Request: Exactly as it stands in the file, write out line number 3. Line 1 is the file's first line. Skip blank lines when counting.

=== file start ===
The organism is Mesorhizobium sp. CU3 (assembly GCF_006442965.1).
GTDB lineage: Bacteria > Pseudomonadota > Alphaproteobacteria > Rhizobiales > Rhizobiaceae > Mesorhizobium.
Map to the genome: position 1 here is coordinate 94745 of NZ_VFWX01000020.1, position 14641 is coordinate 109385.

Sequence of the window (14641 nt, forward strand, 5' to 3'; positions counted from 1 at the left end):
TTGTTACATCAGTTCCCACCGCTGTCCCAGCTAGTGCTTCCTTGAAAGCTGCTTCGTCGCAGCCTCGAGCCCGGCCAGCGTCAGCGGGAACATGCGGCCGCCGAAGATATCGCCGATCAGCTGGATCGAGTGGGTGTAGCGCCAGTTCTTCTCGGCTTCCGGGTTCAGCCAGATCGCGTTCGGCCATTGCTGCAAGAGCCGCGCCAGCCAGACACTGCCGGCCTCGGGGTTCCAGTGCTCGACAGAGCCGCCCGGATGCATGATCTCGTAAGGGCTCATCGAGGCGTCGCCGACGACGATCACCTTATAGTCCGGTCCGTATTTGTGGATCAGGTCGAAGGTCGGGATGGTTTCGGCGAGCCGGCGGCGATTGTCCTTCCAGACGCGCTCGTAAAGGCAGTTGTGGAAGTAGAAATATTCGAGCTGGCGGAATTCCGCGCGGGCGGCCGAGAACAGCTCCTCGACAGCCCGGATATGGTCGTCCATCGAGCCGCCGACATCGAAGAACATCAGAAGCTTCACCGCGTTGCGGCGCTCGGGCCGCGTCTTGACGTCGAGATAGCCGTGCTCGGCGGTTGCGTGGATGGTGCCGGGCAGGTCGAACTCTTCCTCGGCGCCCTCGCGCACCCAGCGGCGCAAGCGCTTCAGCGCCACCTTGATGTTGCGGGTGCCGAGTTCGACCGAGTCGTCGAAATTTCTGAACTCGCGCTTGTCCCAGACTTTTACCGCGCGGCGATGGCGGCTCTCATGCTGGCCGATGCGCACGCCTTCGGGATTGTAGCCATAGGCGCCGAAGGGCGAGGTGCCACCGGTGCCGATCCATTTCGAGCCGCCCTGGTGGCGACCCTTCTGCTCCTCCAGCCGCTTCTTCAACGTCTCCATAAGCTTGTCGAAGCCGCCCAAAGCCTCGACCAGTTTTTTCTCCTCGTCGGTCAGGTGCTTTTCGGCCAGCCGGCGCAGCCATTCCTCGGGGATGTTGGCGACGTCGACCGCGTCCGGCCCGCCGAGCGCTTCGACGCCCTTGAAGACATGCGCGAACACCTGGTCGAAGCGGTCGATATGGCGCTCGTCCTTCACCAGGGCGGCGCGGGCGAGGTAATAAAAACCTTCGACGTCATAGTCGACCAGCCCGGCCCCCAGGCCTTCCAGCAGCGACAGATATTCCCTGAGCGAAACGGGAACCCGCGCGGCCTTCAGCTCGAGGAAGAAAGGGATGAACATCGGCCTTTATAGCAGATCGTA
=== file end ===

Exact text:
Map to the genome: position 1 here is coordinate 94745 of NZ_VFWX01000020.1, position 14641 is coordinate 109385.